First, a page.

Effect of storage conditions on the biological activity of phenolic compounds of blueberry extract packed in glass bottles.J Agric Food Chem. 2007 Apr 04; 55(7):2705-13.JA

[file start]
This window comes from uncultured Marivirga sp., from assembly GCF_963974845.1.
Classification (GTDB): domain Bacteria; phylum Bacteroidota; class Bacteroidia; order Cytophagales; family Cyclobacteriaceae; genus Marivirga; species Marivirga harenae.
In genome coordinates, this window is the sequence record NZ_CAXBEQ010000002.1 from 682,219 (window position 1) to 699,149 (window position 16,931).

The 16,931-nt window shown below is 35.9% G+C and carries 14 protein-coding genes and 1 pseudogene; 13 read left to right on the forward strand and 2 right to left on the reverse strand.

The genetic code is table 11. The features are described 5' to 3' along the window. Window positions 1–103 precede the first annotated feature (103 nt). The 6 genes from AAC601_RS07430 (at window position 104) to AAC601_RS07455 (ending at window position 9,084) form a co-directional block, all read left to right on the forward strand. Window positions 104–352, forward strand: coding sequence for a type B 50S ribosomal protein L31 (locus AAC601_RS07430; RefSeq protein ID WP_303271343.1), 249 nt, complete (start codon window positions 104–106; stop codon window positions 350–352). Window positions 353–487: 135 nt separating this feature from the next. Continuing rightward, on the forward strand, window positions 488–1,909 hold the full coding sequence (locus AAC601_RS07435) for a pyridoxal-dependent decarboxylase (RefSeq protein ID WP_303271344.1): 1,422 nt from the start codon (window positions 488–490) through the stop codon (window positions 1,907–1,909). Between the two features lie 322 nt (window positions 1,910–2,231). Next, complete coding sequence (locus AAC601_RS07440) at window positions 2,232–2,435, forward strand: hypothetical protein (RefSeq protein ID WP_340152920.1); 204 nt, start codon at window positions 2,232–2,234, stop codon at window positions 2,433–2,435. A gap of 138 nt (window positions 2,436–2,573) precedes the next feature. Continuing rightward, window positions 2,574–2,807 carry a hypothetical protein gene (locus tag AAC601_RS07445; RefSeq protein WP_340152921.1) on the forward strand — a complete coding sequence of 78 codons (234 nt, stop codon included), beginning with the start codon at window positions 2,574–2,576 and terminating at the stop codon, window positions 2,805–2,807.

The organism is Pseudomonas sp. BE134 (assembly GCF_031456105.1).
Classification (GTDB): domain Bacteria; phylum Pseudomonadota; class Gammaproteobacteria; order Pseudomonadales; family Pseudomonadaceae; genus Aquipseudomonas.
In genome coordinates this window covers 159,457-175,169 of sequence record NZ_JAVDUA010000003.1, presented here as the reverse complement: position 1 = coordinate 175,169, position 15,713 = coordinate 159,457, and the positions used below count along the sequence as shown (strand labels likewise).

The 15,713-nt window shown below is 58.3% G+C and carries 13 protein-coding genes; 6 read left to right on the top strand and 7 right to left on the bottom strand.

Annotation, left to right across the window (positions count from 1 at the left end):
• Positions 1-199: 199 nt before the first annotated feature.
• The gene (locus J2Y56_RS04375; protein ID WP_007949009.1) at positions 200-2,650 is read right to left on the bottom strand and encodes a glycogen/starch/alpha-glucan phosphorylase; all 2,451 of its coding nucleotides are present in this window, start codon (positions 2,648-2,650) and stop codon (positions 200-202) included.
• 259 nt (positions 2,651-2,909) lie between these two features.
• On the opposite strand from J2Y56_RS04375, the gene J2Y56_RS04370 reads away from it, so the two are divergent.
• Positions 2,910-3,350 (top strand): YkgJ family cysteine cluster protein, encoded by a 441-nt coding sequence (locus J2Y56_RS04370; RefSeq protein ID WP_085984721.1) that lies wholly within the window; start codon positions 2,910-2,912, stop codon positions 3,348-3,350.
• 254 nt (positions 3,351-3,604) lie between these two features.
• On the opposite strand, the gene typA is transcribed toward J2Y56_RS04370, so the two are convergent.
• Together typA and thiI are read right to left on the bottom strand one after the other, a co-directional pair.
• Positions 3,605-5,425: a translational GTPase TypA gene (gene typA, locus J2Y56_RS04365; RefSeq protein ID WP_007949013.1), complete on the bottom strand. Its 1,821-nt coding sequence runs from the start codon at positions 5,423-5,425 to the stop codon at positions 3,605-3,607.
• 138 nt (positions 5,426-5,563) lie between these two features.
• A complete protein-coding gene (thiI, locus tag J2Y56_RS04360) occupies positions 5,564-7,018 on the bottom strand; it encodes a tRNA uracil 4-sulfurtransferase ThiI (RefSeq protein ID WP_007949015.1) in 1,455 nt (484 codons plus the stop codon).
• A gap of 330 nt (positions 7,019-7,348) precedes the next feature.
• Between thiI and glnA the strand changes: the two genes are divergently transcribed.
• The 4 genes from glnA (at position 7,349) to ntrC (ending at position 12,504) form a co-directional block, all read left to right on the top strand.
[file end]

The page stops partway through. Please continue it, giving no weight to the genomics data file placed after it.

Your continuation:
Recent research suggests that blueberries are rich in total polyphenols and total anthocyanins. Phenolic compounds are highly unstable and may be lost during processing, particularly when heat treatment is involved. There is no systematic study available providing information on the fate of phenolic compounds during storage and how that affects their biological activity. We provide a systematic evaluation of the changes observed in total polyphenols (TPP), total anthocyanins (TACY), Trolox equivalent antioxidant capacity (TEAC), phenolic acids, and individual anthocyanins of blueberry extract stored in glass bottles and the ability of blueberry extract to inhibit cell proliferation. The extract was stored at different temperatures (-20 +/- 1, 6 +/- 1, 23 +/- 1, and 35 +/- 1 degrees C). Two cultivars, Tifblue and Powderblue, were chosen for the study. The recoveries of TPP, TACY, and TEAC in blueberry extract after pressing and heating were approximately 25, approximately 29, and approximately 69%, respectively, for both cultivars. The recovery of gallic acid, catechin, and quercetin was approximately 25%. Ferulic acid was not detected in the final extract in both Tifblue and Powderblue cultivars. The recovery of peonidin, malvidin, and cyanidin glycosides was approximately 20% in the final extract in both cultivars. Losses due to storage were less when compared with initial losses due to processing. At -20 degrees C, no statistically significant loss of TPP, TACY, and TEAC was observed up to 30 days (P < 0.05). At 6 degrees C storage, there was a significant loss observed from 15 to 30 days. Similar results were obtained at 23 and 35 degrees C (P < 0.05). There was retention of more than 40% of ellagic and quercetin after 60 days at 35 +/- 1 degrees C. Anthocyanins were not detected after 60 days of storage at 35 +/- 1 degrees C. Significant retention (P < 0.05) was obtained for malvidin (42.8 and 25.8%) and peonidin (74.0 and 79.5%) after 60 days of storage at 23 +/- 1 degrees C in glass bottles for Tifblue and Powderblue, respectively, when compared with other individual anthocyanins. A linear relationship was observed between TEAC values and total polyphenols or total anthocyanins. A cell viability assay was performed using HT-29 cancer cell lines and anthocyanins extracted from 30, 60, and 90 days of stored extract at 6 +/- 1 and 23 +/- 1 degrees C. A significant cell proliferation inhibition percentage was observed in 30 days, although this was reduced significantly after 30-90 days. These results suggest that heating and storage conditions significantly affect the phenolic compounds and their biological activities. Frozen and low temperature storage are suggested for blueberry extract in order to retain the bioactive components.